A recent description in Economic Reference News highlights a pilot for vegetable producers initiated in Zhangjiagang, a prefecture in northern Jiangsu Province. The price index insurance product is offered by Peoples Insurance Company of China (PICC) with 90 percent of the premiums paid by prefecture and township governments. A basis price is set--apparently the commodity's wholesale price during the same period in the previous year. If the current period's price falls below the basis price, the producers receive a compensation payment from the insurance company based on the price shortfall.
The Zhangjiagang pilot is for leafy cabbage-type vegetables grown in the summer when they are in short supply. The basis price is set using average price data provided by local price bureau surveys every 10 days. Last year the insurance company paid out 80,000 yuan to insured producers.
The insurance covers key "production bases"--groups of producers in a contiguous area such as a village or a township. The insurance contract is signed by prefecture officials with the local branch of the insurance company. Then township officials order village officials to go door-to-door collecting premiums and signing up all the vegetable producers in their village. The number of production bases covered will be expanded this year to all bases of at least 50 mu (8.2 acres) and large-scale individual- or company-operated farms producing leafy vegetables. It will also be expanded to include lettuce and spinach.
In 2011, the Shanghai agricultural commission and Anxin Insurance Co. began offering nationwide vegetable price insurance. The experiments with price insurance were endorsed by this year's "Number 1 Document." Beijing began a pilot price index insurance product for 143 large-scale hog producers in Shunyi District in May 2013. This one was offered by Anhua Insurance Co. Beijing's Daxing district launched cabbage price insurance and Huairou district has chestnut price insurance.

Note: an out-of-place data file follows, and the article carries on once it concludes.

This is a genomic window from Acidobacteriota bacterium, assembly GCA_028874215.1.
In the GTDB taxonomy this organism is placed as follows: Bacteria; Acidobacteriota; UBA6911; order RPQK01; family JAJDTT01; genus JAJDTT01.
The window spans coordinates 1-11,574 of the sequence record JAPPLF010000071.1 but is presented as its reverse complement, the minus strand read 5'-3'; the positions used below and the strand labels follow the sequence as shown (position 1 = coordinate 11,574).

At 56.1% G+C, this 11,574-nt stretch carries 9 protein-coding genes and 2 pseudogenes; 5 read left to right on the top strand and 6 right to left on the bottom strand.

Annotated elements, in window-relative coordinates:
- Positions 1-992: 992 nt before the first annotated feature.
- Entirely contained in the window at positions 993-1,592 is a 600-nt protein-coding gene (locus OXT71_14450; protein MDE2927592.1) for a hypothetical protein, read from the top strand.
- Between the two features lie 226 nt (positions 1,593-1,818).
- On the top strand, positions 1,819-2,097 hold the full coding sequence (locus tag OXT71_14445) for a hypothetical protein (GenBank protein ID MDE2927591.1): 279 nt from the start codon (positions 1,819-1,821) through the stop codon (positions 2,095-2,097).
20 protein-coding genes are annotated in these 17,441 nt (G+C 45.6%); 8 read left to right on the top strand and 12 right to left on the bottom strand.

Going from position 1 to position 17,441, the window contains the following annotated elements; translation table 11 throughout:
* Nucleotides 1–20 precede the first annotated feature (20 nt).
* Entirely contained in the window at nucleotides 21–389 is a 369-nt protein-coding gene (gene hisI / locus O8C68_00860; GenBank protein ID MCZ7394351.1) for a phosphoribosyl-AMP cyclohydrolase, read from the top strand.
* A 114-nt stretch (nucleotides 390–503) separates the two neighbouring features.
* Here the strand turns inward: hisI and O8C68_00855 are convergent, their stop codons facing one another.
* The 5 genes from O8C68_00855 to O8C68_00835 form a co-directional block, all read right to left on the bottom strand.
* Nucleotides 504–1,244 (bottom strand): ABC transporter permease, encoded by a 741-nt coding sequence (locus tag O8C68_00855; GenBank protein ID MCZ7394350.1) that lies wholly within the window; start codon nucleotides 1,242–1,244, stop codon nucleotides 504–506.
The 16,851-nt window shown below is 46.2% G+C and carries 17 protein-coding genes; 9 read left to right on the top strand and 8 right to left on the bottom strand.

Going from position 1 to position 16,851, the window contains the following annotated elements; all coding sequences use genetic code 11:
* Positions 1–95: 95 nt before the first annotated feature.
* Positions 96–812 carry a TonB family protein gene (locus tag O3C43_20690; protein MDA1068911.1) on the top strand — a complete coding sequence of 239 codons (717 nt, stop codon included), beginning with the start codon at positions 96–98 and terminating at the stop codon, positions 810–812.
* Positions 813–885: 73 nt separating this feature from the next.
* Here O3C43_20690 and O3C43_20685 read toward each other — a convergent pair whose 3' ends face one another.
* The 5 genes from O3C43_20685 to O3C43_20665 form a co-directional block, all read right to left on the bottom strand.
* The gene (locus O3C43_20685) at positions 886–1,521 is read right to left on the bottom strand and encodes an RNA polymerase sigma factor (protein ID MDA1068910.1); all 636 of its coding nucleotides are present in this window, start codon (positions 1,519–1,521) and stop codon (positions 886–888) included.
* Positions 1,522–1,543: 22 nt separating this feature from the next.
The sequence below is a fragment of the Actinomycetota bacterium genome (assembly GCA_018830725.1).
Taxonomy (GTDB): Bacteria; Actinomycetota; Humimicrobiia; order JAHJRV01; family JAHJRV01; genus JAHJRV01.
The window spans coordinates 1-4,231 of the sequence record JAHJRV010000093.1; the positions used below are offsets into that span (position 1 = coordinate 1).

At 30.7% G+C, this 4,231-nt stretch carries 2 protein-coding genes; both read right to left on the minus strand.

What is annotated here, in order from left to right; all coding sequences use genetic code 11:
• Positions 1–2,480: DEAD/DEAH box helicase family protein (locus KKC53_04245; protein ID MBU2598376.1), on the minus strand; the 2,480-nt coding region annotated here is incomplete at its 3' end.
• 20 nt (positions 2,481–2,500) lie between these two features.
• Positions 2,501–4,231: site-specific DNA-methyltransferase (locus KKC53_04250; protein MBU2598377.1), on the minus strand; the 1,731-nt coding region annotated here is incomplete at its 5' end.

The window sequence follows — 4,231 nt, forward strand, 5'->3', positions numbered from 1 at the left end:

The price insurance is said to be modeled on similar insurance products offered in developed countries. It's considered an exploration of less market-distorting policies. Vegetables and hogs are commodities that have had especially prominent problems with gyrations in price.
The price insurance scheme is a slightly more sophisticated version of the "temporary reserve" stockpiling policy that has tried to assure farmers that the price will not fall below a threshold set by the government. It also bears resemblance to the "target price" subsidy scheme that is just being tried out for the first time this year. In the insurance scheme, the government finances nearly all the payouts by subsidizing 90% of the premiums, but it engages an insurance company to conduct the program.
Some experts worry that the insurance product fails to spread risk. All producers experience the same fluctuations in price, so there is risk of large payouts. Risk multiplies as the insurance is spread to more commodities and regions since the price fluctuations of various commodities in all regions to tend to occur in sync with one another. The insurer faces the risk that all prices could be low and demand payouts simultaneously. Moreover, price fluctuations for vegetables and hogs tend to be greater than production quantity risks. Thus, the price insurance faces greater risk of large payouts than traditional production insurance.